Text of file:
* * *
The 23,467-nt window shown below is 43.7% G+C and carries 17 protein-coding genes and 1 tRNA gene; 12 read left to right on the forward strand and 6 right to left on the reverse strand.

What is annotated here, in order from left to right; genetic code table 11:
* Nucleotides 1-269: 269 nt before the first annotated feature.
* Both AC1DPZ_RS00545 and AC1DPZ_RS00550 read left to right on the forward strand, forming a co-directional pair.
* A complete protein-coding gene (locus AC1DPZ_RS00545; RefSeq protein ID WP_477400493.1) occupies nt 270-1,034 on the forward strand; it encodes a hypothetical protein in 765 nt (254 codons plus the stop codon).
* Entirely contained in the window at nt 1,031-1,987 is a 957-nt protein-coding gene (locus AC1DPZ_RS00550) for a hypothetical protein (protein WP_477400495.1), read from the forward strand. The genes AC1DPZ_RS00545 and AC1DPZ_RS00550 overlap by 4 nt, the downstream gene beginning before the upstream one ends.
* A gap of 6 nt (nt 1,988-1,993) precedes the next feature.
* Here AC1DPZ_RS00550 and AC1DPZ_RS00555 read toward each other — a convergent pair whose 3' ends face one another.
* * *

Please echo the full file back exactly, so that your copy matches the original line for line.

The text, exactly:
The 23,467-nt window shown below is 43.7% G+C and carries 17 protein-coding genes and 1 tRNA gene; 12 read left to right on the forward strand and 6 right to left on the reverse strand.

What is annotated here, in order from left to right; genetic code table 11:
* Nucleotides 1-269: 269 nt before the first annotated feature.
* Both AC1DPZ_RS00545 and AC1DPZ_RS00550 read left to right on the forward strand, forming a co-directional pair.
* A complete protein-coding gene (locus AC1DPZ_RS00545; RefSeq protein ID WP_477400493.1) occupies nt 270-1,034 on the forward strand; it encodes a hypothetical protein in 765 nt (254 codons plus the stop codon).
* Entirely contained in the window at nt 1,031-1,987 is a 957-nt protein-coding gene (locus AC1DPZ_RS00550) for a hypothetical protein (protein WP_477400495.1), read from the forward strand. The genes AC1DPZ_RS00545 and AC1DPZ_RS00550 overlap by 4 nt, the downstream gene beginning before the upstream one ends.
* A gap of 6 nt (nt 1,988-1,993) precedes the next feature.
* Here AC1DPZ_RS00550 and AC1DPZ_RS00555 read toward each other — a convergent pair whose 3' ends face one another.